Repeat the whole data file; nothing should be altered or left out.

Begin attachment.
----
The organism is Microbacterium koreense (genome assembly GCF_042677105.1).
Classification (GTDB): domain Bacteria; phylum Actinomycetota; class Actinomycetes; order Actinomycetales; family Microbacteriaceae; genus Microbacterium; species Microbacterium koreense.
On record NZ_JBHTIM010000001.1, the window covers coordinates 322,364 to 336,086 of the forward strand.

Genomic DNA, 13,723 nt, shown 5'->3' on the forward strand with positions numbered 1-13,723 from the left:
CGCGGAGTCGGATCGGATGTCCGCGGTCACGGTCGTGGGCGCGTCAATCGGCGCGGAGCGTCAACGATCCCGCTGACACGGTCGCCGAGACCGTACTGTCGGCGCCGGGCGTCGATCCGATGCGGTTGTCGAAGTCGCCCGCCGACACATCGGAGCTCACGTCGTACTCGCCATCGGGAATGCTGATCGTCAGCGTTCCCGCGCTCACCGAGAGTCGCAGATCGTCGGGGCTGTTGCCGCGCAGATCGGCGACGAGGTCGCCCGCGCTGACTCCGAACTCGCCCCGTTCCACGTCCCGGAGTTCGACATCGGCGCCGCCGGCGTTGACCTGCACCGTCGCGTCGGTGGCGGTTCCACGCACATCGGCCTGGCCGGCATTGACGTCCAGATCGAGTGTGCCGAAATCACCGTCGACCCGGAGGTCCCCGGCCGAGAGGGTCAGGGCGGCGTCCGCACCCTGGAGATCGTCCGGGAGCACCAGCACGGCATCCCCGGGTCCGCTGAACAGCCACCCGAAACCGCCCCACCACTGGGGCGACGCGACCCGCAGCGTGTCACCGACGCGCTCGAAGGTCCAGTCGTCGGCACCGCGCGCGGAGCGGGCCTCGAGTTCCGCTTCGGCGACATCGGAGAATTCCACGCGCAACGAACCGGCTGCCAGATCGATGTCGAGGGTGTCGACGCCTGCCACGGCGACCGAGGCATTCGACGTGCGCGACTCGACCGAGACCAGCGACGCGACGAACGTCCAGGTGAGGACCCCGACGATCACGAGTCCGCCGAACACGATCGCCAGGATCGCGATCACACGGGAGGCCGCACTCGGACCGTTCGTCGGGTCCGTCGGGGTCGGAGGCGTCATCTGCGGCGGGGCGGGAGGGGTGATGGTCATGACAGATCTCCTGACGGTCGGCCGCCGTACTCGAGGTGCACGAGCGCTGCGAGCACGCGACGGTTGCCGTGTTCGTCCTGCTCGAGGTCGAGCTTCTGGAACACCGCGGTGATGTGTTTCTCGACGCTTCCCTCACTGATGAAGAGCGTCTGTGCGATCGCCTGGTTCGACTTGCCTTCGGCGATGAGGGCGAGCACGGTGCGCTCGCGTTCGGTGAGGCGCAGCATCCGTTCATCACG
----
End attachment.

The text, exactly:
The organism is Microbacterium koreense (genome assembly GCF_042677105.1).
Classification (GTDB): domain Bacteria; phylum Actinomycetota; class Actinomycetes; order Actinomycetales; family Microbacteriaceae; genus Microbacterium; species Microbacterium koreense.
On record NZ_JBHTIM010000001.1, the window covers coordinates 322,364 to 336,086 of the forward strand.

Genomic DNA, 13,723 nt, shown 5'->3' on the forward strand with positions numbered 1-13,723 from the left:
CGCGGAGTCGGATCGGATGTCCGCGGTCACGGTCGTGGGCGCGTCAATCGGCGCGGAGCGTCAACGATCCCGCTGACACGGTCGCCGAGACCGTACTGTCGGCGCCGGGCGTCGATCCGATGCGGTTGTCGAAGTCGCCCGCCGACACATCGGAGCTCACGTCGTACTCGCCATCGGGAATGCTGATCGTCAGCGTTCCCGCGCTCACCGAGAGTCGCAGATCGTCGGGGCTGTTGCCGCGCAGATCGGCGACGAGGTCGCCCGCGCTGACTCCGAACTCGCCCCGTTCCACGTCCCGGAGTTCGACATCGGCGCCGCCGGCGTTGACCTGCACCGTCGCGTCGGTGGCGGTTCCACGCACATCGGCCTGGCCGGCATTGACGTCCAGATCGAGTGTGCCGAAATCACCGTCGACCCGGAGGTCCCCGGCCGAGAGGGTCAGGGCGGCGTCCGCACCCTGGAGATCGTCCGGGAGCACCAGCACGGCATCCCCGGGTCCGCTGAACAGCCACCCGAAACCGCCCCACCACTGGGGCGACGCGACCCGCAGCGTGTCACCGACGCGCTCGAAGGTCCAGTCGTCGGCACCGCGCGCGGAGCGGGCCTCGAGTTCCGCTTCGGCGACATCGGAGAATTCCACGCGCAACGAACCGGCTGCCAGATCGATGTCGAGGGTGTCGACGCCTGCCACGGCGACCGAGGCATTCGACGTGCGCGACTCGACCGAGACCAGCGACGCGACGAACGTCCAGGTGAGGACCCCGACGATCACGAGTCCGCCGAACACGATCGCCAGGATCGCGATCACACGGGAGGCCGCACTCGGACCGTTCGTCGGGTCCGTCGGGGTCGGAGGCGTCATCTGCGGCGGGGCGGGAGGGGTGATGGTCATGACAGATCTCCTGACGGTCGGCCGCCGTACTCGAGGTGCACGAGCGCTGCGAGCACGCGACGGTTGCCGTGTTCGTCCTGCTCGAGGTCGAGCTTCTGGAACACCGCGGTGATGTGTTTCTCGACGCTTCCCTCACTGATGAAGAGCGTCTGTGCGATCGCCTGGTTCGACTTGCCTTCGGCGATGAGGGCGAGCACGGTGCGCTCGCGTTCGGTGAGGCGCAGCATCCGTTCATCACG